Calibrating atomic-scale force sensors installed at the tip apex of a scanning tunneling microscope

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    Scanning tunneling microscopy (STM) tips decorated with either a single carbon monoxide molecule or a single xenon atom are characterized by simultaneous force and conductance measurements using a combined low-temperature noncontact atomic force and scanning tunneling microscope (NC-AFM/STM). It is shown that in both cases the particle decorating the tip simultaneously performs the function of an atomic-scale force sensor and transducer which couples the short-range force acting on the tip to the tunneling conductance of the junction. On the basis of the experimental data, two distinct coupling regimes are identified; in one of them the force sensor-transducer function is calibrated quantitatively

    Enthalpies of Formation of (Cu,Ni)3_{3}Sn, (Cu,Ni)6_{6}Sn5_{5}-HT and (Ni,Cu)3_{3}Sn2_{2}-HT

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    Standard enthalpies of formation of ternary phases in the Cu-Ni-Sn system were determined along sections at 25, 41 and 45.5 at.% Sn applying tin solution drop calorimetry. Generally, the interaction of Ni with Sn is much stronger than that of Cu with Sn. Along all sections the enthalpy of formation changes almost linearly with the mutual substitution of Cu and Ni within the respective homogeneity ranges. Thus no additional ternary interaction promoting the formation of further Cu-Ni-Sn phases can be assumed. The results are discussed and compared with literature values relevant to this system

    Pion Electromagnetic Form Factor at Spacelike Momenta

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    A novel method is employed to compute the pion electromagnetic form factor, Fπ(Q2), on the entire domain of spacelike momentum transfer using the Dyson-Schwinger equation (DSE) framework in QCD. The DSE architecture unifies this prediction with that of the pion’s valence-quark parton distribution amplitude (PDA). Using this PDA, the leading-order, leading-twist perturbative QCD result for Q2Fπ(Q2) underestimates the full computation by just 15% on Q2≳8  GeV2, in stark contrast to the result obtained using the asymptotic PDA. The analysis shows that hard contributions to the pion form factor dominate for Q2≳8  GeV2, but, even so, the magnitude of Q2Fπ(Q2) reflects the scale of dynamical chiral symmetry breaking, a pivotal emergent phenomenon in the standard model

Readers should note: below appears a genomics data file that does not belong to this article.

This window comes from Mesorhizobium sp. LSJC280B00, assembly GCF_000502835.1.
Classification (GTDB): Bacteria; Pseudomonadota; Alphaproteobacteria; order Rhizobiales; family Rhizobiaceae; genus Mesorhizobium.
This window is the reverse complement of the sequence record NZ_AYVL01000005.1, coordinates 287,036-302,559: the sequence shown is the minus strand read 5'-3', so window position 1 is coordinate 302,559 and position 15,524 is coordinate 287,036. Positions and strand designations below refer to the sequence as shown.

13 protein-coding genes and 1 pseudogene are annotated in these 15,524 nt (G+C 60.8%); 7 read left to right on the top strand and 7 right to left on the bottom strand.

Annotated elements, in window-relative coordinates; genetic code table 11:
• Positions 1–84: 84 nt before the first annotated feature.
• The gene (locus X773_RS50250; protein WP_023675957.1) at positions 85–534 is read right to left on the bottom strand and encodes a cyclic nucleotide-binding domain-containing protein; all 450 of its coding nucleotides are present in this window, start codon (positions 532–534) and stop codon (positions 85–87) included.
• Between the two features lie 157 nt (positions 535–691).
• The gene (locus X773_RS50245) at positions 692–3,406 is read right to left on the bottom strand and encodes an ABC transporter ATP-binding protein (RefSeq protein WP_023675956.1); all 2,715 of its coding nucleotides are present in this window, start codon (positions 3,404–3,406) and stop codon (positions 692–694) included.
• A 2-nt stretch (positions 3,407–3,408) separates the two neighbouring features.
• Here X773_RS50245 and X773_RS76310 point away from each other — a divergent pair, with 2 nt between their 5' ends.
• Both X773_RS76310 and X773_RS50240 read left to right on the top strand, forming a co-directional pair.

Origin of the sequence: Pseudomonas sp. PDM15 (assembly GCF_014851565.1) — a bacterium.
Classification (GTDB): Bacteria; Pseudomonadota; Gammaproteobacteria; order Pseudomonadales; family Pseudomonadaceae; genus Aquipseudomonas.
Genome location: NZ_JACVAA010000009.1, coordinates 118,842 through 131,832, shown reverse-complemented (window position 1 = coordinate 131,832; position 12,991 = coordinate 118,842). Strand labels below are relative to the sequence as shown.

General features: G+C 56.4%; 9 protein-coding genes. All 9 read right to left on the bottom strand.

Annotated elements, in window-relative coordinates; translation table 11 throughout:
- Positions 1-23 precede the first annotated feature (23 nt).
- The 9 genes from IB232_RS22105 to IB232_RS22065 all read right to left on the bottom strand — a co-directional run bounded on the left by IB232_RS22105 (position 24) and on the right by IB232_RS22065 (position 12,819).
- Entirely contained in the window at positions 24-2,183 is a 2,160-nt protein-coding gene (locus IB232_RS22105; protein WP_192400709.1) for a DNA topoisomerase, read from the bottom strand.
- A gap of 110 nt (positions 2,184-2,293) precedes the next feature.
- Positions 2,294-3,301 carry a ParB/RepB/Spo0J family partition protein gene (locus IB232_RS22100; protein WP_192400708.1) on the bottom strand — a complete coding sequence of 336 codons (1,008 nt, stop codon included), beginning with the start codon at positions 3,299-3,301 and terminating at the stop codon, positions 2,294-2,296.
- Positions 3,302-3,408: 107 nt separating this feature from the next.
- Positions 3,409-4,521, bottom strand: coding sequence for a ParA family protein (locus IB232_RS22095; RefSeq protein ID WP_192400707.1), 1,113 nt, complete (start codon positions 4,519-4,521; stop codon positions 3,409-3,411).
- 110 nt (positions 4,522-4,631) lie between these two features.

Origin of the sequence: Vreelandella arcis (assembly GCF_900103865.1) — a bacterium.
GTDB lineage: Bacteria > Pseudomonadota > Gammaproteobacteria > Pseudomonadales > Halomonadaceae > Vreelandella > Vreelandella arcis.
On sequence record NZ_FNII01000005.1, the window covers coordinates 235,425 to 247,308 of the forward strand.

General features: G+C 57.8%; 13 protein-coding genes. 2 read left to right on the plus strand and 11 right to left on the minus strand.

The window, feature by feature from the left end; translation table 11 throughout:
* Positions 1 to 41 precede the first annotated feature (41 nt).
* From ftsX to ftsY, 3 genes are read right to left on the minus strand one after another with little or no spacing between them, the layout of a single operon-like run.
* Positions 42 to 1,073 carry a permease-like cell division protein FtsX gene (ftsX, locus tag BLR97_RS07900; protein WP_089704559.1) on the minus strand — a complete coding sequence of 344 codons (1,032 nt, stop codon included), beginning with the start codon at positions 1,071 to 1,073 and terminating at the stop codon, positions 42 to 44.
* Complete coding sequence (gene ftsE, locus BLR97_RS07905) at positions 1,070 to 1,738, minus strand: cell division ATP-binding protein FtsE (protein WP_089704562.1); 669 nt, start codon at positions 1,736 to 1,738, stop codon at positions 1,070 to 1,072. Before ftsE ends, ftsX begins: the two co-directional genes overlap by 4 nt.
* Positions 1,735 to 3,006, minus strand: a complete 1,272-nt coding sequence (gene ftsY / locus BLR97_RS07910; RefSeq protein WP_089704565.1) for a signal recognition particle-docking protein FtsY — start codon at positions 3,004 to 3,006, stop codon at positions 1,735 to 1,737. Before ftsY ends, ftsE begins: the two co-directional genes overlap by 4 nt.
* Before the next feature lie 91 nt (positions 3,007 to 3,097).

Detection of Prion Protein Particles in Blood Plasma of Scrapie Infected Sheep

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    Prion diseases are transmissible neurodegenerative diseases affecting humans and animals. The agent of the disease is the prion consisting mainly, if not solely, of a misfolded and aggregated isoform of the host-encoded prion protein (PrP). Transmission of prions can occur naturally but also accidentally, e.g. by blood transfusion, which has raised serious concerns about blood product safety and emphasized the need for a reliable diagnostic test. In this report we present a method based on surface-FIDA (fluorescence intensity distribution analysis), that exploits the high state of molecular aggregation of PrP as an unequivocal diagnostic marker of the disease, and show that it can detect infection in blood. To prepare PrP aggregates from blood plasma we introduced a detergent and lipase treatment to separate PrP from blood lipophilic components. Prion protein aggregates were subsequently precipitated by phosphotungstic acid, immobilized on a glass surface by covalently bound capture antibodies, and finally labeled with fluorescent antibody probes. Individual PrP aggregates were visualized by laser scanning microscopy where signal intensity was proportional to aggregate size. After signal processing to remove the background from low fluorescence particles, fluorescence intensities of all remaining PrP particles were summed. We detected PrP aggregates in plasma samples from six out of ten scrapie-positive sheep with no false positives from uninfected sheep. Applying simultaneous intensity and size discrimination, ten out of ten samples from scrapie sheep could be differentiated from uninfected sheep. The implications for ante mortem diagnosis of prion diseases are discussed